Featured Articles

5th Generation Broadwell 14nm family comes in three lines

5th Generation Broadwell 14nm family comes in three lines

Intel's 5th Core processor family, codenamed Broadwell, will launch in three lines for the mobile segment. We are talking about upcoming…

More...
Broadwell Chromebooks coming in late Q1 2015

Broadwell Chromebooks coming in late Q1 2015

Google's Chromebook OS should be updating automatically every six weeks, but Intel doesn't come close with its hardware refresh schedule.

More...
New round of Nexus phone rumour kicks off

New round of Nexus phone rumour kicks off

Rumours involving upcoming Nexus devices are nothing uncommon, but this year there is a fair bit of confusion, especially on the…

More...
Nvidia officially launches the 8-inch Shield Tablet

Nvidia officially launches the 8-inch Shield Tablet

As expected and reported earlier, Nvidia has now officially announced its newest Shield device, the new 8-inch Shield Tablet. While the…

More...
Aerocool Dead Silence reviewed

Aerocool Dead Silence reviewed

Aerocool is well known for its gamer cases with aggressive styling. However, the Dead Silence chassis offers consumers a new choice,…

More...
Frontpage Slideshow | Copyright © 2006-2010 orks, a business unit of Nuevvo Webware Ltd.
Thursday, 16 June 2011 11:55

Users divided on LulzSec attacks

Written by Nick Farell
y_globe

Only half of the world thinks they are funny
LulzSec latest wave of attacks split internet users as over half admit they find LulzSec internet attacks amusing. A post to LulzSec's Twitter feed  confirmed the outfit's participation in the attack on the CIA website yesterday, and is one of a long catalogue of attacks in the last few weeks by LulzSec.

LulzSec claims to be exposing security vulnerabilities in websites and organisations for "fun", but a poll conducted yesterday by Sophos discovered that internet users are divided in opinion. Namely, 43 percent say hacking into companies is no laughing matter, whereas over 50 percent find some amusement in the hacks.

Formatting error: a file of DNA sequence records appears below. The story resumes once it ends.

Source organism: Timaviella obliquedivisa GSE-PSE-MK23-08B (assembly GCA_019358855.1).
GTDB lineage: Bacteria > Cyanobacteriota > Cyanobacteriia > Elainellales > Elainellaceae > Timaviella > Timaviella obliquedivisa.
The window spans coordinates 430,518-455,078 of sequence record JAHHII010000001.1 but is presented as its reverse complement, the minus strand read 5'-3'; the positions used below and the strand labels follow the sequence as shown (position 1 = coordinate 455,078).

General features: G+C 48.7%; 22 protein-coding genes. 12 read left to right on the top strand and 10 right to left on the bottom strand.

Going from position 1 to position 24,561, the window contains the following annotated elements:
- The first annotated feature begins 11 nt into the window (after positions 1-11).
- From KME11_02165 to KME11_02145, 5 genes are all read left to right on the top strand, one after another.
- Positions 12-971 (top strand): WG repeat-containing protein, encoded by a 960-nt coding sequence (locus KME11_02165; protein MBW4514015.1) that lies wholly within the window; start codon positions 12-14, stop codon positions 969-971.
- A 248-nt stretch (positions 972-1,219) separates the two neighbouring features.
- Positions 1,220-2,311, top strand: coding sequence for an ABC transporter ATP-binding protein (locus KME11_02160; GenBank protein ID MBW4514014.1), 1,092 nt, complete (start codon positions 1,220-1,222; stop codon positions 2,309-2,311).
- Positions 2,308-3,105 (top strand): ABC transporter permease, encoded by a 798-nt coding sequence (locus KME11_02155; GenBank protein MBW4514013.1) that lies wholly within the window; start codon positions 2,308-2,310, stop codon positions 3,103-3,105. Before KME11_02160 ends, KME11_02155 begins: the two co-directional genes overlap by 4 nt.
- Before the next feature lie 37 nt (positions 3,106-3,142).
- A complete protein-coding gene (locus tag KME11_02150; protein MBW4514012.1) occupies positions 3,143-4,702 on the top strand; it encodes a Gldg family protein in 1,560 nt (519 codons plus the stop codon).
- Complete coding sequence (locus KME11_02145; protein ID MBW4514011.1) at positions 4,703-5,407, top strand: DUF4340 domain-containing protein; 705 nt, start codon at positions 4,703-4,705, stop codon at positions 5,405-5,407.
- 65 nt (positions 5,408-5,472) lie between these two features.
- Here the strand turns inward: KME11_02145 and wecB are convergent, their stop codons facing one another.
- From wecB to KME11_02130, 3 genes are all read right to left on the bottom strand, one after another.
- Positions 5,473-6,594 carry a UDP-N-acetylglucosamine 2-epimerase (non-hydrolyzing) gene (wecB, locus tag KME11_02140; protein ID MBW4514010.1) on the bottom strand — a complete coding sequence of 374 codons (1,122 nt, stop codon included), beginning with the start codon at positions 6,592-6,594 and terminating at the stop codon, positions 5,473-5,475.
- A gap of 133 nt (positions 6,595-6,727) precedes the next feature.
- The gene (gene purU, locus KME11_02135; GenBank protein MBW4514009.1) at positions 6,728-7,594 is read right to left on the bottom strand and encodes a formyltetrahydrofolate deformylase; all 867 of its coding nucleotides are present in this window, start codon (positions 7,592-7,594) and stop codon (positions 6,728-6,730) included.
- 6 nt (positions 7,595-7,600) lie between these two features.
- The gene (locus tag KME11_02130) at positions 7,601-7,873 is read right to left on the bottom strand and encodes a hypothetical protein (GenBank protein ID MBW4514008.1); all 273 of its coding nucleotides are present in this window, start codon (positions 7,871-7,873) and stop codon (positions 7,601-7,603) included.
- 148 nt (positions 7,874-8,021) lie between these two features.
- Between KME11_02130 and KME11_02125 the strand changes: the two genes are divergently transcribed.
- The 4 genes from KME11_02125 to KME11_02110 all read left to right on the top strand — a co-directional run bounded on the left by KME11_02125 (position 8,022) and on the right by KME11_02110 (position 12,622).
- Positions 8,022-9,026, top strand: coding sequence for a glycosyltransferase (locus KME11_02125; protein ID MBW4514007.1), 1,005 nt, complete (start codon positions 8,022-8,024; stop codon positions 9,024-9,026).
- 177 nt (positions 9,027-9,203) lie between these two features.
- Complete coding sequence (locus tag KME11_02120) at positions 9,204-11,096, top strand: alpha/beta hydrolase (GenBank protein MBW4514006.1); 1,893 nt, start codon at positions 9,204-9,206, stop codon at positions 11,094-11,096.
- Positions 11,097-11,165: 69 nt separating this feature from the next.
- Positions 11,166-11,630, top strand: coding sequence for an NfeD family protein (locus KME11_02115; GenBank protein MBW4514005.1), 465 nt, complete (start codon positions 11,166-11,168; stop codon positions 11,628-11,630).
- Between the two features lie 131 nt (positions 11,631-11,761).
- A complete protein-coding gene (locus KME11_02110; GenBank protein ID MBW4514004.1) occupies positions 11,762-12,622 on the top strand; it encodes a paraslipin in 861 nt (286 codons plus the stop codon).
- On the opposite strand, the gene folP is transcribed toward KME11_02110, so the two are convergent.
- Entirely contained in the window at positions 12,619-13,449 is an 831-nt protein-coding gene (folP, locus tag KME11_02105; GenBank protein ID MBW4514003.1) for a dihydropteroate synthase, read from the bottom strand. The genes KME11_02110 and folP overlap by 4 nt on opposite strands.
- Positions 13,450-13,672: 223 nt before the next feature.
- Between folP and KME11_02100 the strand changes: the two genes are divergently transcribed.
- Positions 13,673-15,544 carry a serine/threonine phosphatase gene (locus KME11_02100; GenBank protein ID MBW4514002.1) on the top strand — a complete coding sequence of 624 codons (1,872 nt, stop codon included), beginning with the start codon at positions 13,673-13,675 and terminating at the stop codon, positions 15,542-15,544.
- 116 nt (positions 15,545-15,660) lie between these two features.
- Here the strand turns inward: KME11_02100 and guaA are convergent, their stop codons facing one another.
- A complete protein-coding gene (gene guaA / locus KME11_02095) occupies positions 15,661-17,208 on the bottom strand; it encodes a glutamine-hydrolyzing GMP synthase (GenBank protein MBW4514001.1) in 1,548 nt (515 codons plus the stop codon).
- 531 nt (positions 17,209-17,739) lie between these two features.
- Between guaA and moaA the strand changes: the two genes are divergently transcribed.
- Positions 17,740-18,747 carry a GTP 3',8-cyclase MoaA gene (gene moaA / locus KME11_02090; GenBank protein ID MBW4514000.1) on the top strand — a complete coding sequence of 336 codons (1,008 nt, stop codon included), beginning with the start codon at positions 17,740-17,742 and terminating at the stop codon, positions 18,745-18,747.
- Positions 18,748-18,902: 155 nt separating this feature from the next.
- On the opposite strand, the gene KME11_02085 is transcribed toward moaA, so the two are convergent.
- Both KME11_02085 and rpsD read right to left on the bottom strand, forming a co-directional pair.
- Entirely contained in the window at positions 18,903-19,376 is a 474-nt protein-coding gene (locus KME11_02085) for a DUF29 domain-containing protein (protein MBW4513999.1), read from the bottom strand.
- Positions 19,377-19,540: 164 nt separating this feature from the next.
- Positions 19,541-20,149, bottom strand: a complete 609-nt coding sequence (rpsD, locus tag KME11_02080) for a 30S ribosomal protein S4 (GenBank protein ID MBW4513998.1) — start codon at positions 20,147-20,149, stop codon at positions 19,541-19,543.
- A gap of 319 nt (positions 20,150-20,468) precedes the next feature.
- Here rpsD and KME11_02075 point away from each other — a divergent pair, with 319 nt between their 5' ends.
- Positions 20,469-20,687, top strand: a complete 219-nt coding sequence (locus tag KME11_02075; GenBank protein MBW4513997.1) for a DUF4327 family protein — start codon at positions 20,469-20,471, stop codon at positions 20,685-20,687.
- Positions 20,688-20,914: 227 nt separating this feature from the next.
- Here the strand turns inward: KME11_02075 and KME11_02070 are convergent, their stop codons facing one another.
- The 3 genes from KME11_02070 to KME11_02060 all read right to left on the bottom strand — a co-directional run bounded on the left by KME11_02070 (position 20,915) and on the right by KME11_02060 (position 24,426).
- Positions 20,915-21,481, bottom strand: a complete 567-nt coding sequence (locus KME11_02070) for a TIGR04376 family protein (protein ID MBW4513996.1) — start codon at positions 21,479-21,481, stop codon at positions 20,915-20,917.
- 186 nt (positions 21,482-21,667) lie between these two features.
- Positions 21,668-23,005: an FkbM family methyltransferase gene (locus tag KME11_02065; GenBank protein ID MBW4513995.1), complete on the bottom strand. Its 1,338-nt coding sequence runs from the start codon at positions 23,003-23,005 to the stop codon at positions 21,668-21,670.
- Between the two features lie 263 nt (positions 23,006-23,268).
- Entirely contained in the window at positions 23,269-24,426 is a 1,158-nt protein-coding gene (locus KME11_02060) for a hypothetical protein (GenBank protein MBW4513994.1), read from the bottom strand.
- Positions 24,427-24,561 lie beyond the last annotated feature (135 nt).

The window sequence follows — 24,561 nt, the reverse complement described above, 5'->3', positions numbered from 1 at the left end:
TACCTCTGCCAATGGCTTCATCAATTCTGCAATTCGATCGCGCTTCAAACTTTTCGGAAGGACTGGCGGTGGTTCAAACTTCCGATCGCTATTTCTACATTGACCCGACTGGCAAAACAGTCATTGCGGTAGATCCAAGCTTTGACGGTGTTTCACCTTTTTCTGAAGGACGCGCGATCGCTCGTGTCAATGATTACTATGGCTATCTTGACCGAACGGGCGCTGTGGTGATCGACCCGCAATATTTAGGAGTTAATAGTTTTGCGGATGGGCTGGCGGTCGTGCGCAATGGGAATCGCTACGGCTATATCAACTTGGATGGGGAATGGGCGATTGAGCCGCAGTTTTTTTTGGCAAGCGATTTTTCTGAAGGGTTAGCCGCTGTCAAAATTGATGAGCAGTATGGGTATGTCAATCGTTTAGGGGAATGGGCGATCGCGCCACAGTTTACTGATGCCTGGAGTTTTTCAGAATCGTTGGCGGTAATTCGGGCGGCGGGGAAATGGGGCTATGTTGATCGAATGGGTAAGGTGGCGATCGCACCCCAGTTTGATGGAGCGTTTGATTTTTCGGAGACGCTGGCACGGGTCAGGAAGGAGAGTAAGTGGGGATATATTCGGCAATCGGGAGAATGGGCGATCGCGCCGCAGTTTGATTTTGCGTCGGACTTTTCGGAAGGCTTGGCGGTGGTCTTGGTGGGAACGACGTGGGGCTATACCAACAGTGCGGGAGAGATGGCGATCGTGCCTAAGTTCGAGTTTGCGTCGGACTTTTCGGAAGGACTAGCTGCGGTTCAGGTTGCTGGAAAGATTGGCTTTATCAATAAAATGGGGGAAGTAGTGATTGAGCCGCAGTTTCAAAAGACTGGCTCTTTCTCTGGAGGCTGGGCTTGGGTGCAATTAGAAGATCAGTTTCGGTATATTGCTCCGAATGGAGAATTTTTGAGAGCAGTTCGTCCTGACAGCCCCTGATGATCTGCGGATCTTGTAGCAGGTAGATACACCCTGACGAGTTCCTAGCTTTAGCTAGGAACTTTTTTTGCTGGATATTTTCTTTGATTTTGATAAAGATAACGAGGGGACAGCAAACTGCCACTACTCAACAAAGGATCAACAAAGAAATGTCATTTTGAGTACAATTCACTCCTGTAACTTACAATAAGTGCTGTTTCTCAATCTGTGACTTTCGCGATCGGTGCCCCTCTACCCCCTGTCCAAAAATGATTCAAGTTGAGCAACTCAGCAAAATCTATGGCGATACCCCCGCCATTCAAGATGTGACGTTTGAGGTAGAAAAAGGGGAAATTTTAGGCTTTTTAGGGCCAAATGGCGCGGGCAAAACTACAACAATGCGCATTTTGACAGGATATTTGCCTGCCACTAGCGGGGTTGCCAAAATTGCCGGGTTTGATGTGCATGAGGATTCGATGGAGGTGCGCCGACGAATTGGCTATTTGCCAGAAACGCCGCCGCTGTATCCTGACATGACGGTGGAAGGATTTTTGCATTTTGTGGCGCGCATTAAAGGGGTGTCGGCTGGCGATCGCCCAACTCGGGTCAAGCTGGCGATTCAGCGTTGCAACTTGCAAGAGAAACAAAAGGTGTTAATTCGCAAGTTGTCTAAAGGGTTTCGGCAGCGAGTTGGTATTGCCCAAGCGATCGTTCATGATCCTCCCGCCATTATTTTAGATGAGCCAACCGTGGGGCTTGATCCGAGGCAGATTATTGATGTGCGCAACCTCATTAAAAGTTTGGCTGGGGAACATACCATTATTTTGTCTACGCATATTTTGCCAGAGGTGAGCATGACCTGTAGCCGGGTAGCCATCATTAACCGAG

Graham Cluley, senior technology consultant at Sophos said that while some people think this is a fun game that can also help point out corporate security weaknesses, the truth is that companies and innocent customers are having their personal data exposed. He said that there was a responsible way to inform a business that its website is insecure, or that it has not properly protected its data. He finds it disturbing is that so many internet users appear to support LulzSec.

Crucially, a denial of service attack - like that which appears to have hit the CIA website - is against the law. You have to ask yourself if LulzSec has finally bitten off more than it can chew. After all, they've just poked a very grizzly bear with a pointy stick. LulzSec's cockiness may be their undoing," added Cluley.


Nick Farell

E-mail: This e-mail address is being protected from spambots. You need JavaScript enabled to view it
blog comments powered by Disqus

 

Facebook activity

Latest Commented Articles

Recent Comments